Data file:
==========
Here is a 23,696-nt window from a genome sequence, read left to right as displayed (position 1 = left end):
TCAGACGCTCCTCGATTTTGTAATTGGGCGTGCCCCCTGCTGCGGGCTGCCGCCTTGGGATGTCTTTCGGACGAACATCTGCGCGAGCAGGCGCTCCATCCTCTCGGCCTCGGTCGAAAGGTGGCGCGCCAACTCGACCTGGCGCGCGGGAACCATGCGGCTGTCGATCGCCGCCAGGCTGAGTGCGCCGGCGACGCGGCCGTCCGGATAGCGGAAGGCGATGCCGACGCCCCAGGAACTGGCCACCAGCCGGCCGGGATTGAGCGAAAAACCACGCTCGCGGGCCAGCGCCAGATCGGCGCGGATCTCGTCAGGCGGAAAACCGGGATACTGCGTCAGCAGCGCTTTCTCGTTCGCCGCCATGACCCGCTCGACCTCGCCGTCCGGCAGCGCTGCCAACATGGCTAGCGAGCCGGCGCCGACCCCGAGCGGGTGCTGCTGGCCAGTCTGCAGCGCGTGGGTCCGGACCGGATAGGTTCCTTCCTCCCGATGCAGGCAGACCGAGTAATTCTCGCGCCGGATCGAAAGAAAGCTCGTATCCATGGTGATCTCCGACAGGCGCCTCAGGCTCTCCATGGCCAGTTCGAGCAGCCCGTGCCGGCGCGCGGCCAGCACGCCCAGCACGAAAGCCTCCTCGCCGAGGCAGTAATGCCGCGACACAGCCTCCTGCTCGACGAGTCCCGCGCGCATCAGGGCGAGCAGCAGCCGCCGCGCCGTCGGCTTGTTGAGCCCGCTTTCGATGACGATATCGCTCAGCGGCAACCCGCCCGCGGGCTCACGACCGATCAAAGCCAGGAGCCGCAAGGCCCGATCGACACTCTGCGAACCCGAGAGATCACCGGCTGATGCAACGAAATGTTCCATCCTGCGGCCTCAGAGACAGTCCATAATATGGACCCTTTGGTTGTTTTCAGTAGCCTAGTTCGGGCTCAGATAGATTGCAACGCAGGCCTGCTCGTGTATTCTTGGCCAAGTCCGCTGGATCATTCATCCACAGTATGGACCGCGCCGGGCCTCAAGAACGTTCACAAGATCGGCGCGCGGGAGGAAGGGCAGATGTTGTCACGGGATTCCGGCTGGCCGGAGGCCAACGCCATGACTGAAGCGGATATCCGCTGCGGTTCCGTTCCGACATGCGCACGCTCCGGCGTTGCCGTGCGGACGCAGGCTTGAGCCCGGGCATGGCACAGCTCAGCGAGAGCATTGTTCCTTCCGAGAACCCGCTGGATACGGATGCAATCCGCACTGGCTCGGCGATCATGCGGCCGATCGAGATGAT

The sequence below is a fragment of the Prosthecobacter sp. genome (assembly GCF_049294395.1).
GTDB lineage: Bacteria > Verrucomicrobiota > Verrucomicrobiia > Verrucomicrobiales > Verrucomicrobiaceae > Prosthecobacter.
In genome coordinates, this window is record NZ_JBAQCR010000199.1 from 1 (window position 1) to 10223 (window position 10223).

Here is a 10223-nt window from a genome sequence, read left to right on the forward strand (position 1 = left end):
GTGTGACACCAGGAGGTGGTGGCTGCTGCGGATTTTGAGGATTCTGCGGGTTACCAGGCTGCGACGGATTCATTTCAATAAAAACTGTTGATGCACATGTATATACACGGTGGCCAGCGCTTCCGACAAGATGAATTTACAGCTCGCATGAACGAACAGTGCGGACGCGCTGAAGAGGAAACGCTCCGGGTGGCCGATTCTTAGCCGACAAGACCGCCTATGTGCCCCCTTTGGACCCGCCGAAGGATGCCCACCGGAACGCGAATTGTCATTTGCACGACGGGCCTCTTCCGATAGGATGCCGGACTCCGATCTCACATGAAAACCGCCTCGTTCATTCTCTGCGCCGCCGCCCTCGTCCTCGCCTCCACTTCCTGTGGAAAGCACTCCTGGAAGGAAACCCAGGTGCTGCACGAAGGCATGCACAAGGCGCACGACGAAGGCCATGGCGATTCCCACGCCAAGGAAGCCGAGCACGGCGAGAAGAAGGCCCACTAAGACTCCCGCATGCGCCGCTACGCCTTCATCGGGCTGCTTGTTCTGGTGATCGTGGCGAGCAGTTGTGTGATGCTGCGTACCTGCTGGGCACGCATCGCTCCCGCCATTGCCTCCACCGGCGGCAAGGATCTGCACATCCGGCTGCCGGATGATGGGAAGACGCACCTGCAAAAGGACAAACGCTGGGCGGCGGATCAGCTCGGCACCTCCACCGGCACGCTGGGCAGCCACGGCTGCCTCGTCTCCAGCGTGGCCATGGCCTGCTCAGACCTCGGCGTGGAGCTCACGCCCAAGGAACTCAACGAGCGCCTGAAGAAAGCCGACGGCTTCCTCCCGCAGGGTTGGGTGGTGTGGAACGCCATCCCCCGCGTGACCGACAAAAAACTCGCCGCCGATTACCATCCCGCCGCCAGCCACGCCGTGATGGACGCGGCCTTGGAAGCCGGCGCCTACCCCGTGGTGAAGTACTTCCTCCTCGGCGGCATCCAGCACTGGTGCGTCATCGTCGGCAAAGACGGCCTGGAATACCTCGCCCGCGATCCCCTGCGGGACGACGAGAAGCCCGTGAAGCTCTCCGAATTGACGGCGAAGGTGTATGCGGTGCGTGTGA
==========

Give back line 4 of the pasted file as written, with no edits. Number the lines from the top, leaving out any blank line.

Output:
GTDB lineage: Bacteria > Verrucomicrobiota > Verrucomicrobiia > Verrucomicrobiales > Verrucomicrobiaceae > Prosthecobacter.